The effects of physical training in post-myocardial infarction patients with exercise-induced silent ischaemia

C. Opasich, G. Riccardi, J. Assandri, G. Calsamiglia, R. Forni, M. La Rovere, F. Cobelli, S. De Servi, G. Specchia

Research output: Contribution to journalArticlepeer-review

Abstract

To assess the clinical significance of monitoring during physical training in post-myocardial ischaemia (MI) patients with asympyomatic exercise-induced ischaemia, we studied 232 patients who were survivors of first recent acute MI and consecutively admitted to the same CCU, who underwent an exercise test (ET) and coronary angiography within 2 months of the acute event. We selected the 97 patients with multivessel disease. Among them, 60 showed a negative ET and no angina; 37 showed a positive ET with significant ST segment depression, 32 of them had no angina. The 37 patients with positive ET repeated the stress test within a week. In 8 of them, the 2 ETs differed because ischaemia was induced once with and once without precipitation of angina, while the workload (WL) and double product (DP) at the ischaemic threshold of 0.1 mV ST segment depression were not different. During a 4-week training period, 7 of the asymptomatic patients complained of effort angina and 3 of angina at rest. To assess training effects, we selected 60 non-consecutive patients with asymptomatic (38) and symptomatic (22) exercise-induced ischaemia. All the symptomatic and 25 asymptomatic patients followed a 4-week physical training programme based on the ischaemic threshold. The remaining 13 asymptomatic patients did not undergo physical training. The pre-training period ergometric patients were comparable between painful and pain-free patients. Training resulted in a similar increase in the WL at the ischaemic threshold (+45% in asymptomatic and +47% in symptomatic patients, both P <0.05), without any difference in the DP threshold. Comparing trained and untrained patients with asymptomatic ischaemia, there was a statistical difference in the improvement of the WL threshold (+45% in the trained and +6% in the untrained patients). In conclusion: (i) in post-MI patients with multivessel disease and ST segment depression during exercise the prevalence of asymptomatic exercise-induced ischaemia was 33%; (ii) both symptomatic and asymptomatic episodes have been found in some patients without any relationship with the amount of ischaemia; and (iii) physical training was similarly effective in modifying the ischemic threshold in painful and painless patients.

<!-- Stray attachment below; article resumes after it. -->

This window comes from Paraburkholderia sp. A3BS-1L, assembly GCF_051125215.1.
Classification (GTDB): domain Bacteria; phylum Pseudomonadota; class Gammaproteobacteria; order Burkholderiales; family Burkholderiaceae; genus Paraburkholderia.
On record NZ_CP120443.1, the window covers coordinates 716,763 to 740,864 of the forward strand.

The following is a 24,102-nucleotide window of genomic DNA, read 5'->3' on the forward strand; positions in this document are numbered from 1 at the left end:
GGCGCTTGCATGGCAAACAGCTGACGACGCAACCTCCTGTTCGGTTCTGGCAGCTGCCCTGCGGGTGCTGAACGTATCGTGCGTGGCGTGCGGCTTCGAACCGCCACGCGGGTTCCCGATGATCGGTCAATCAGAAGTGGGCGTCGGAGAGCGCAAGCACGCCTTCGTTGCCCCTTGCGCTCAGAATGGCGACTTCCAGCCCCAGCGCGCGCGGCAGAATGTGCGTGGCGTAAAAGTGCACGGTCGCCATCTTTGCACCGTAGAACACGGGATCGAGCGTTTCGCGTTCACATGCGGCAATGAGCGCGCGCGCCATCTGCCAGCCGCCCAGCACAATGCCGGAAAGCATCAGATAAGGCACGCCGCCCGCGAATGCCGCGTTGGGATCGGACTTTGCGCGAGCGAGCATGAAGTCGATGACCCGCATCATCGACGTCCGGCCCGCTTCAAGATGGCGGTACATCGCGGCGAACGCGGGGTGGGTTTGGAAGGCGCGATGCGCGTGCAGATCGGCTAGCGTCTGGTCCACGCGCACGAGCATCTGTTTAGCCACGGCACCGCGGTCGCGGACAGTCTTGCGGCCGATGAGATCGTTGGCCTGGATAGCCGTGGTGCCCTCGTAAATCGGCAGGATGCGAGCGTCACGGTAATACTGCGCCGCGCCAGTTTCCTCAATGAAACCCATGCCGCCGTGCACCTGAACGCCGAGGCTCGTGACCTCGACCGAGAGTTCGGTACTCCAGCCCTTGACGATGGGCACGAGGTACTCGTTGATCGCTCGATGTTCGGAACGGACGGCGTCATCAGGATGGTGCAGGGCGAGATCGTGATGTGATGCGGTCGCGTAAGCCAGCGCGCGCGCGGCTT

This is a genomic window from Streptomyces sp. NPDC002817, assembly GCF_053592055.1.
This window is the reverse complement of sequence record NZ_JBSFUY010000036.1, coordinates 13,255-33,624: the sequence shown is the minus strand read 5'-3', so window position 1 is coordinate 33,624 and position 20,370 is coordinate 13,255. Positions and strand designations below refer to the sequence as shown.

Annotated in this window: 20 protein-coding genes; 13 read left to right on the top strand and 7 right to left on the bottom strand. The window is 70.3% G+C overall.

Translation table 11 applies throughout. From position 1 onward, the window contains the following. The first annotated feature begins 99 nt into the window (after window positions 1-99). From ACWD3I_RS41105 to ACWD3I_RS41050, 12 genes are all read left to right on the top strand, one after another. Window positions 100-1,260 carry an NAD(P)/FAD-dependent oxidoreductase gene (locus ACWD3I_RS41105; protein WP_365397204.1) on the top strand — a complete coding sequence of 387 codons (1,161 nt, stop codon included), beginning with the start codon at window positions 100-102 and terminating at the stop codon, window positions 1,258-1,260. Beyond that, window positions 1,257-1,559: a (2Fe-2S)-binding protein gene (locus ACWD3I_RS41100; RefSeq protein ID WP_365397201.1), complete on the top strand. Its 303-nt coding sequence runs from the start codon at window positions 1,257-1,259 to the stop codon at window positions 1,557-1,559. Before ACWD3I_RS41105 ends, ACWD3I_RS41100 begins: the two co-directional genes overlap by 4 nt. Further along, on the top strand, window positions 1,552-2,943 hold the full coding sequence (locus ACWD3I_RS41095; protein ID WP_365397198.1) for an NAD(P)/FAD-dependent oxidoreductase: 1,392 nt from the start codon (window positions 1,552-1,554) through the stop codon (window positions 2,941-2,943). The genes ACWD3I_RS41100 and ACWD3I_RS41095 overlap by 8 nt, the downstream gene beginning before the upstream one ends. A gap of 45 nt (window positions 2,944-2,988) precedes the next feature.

Original languageEnglish
Pages (from-to)176-180
Number of pages5
JournalEuropean Heart Journal
Volume9
Issue numberSUPPL. N
Publication statusPublished - 1988

ASJC Scopus subject areas

  • Cardiology and Cardiovascular Medicine

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